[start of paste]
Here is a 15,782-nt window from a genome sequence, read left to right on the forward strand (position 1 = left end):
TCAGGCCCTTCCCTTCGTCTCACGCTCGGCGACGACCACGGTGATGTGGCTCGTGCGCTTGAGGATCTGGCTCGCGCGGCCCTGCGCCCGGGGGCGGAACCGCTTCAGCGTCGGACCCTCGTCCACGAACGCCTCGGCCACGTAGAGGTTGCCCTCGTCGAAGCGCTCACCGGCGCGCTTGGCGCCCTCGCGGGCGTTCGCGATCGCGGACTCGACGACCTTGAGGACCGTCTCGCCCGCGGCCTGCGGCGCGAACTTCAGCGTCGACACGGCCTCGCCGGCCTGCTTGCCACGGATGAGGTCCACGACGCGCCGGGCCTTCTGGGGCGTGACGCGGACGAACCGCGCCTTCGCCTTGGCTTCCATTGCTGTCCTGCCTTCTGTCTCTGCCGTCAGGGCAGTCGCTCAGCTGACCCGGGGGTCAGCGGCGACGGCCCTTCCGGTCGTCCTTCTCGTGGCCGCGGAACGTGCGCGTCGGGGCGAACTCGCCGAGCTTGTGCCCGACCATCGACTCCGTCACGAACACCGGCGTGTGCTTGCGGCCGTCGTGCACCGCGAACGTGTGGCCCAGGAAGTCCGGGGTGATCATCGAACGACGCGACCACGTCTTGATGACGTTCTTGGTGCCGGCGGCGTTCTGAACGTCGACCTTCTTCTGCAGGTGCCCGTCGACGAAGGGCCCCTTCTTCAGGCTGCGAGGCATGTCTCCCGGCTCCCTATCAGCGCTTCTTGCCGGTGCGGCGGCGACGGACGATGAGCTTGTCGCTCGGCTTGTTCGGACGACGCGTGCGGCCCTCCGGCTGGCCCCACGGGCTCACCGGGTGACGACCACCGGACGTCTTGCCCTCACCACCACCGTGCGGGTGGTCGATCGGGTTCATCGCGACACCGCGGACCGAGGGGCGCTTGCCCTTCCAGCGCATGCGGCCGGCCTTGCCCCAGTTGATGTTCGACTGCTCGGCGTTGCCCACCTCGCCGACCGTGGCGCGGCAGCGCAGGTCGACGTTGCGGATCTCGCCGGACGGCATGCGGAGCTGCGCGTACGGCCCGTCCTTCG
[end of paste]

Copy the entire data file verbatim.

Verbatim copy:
Here is a 15,782-nt window from a genome sequence, read left to right on the forward strand (position 1 = left end):
TCAGGCCCTTCCCTTCGTCTCACGCTCGGCGACGACCACGGTGATGTGGCTCGTGCGCTTGAGGATCTGGCTCGCGCGGCCCTGCGCCCGGGGGCGGAACCGCTTCAGCGTCGGACCCTCGTCCACGAACGCCTCGGCCACGTAGAGGTTGCCCTCGTCGAAGCGCTCACCGGCGCGCTTGGCGCCCTCGCGGGCGTTCGCGATCGCGGACTCGACGACCTTGAGGACCGTCTCGCCCGCGGCCTGCGGCGCGAACTTCAGCGTCGACACGGCCTCGCCGGCCTGCTTGCCACGGATGAGGTCCACGACGCGCCGGGCCTTCTGGGGCGTGACGCGGACGAACCGCGCCTTCGCCTTGGCTTCCATTGCTGTCCTGCCTTCTGTCTCTGCCGTCAGGGCAGTCGCTCAGCTGACCCGGGGGTCAGCGGCGACGGCCCTTCCGGTCGTCCTTCTCGTGGCCGCGGAACGTGCGCGTCGGGGCGAACTCGCCGAGCTTGTGCCCGACCATCGACTCCGTCACGAACACCGGCGTGTGCTTGCGGCCGTCGTGCACCGCGAACGTGTGGCCCAGGAAGTCCGGGGTGATCATCGAACGACGCGACCACGTCTTGATGACGTTCTTGGTGCCGGCGGCGTTCTGAACGTCGACCTTCTTCTGCAGGTGCCCGTCGACGAAGGGCCCCTTCTTCAGGCTGCGAGGCATGTCTCCCGGCTCCCTATCAGCGCTTCTTGCCGGTGCGGCGGCGACGGACGATGAGCTTGTCGCTCGGCTTGTTCGGACGACGCGTGCGGCCCTCCGGCTGGCCCCACGGGCTCACCGGGTGACGACCACCGGACGTCTTGCCCTCACCACCACCGTGCGGGTGGTCGATCGGGTTCATCGCGACACCGCGGACCGAGGGGCGCTTGCCCTTCCAGCGCATGCGGCCGGCCTTGCCCCAGTTGATGTTCGACTGCTCGGCGTTGCCCACCTCGCCGACCGTGGCGCGGCAGCGCAGGTCGACGTTGCGGATCTCGCCGGACGGCATGCGGAGCTGCGCGTACGGCCCGTCCTTCG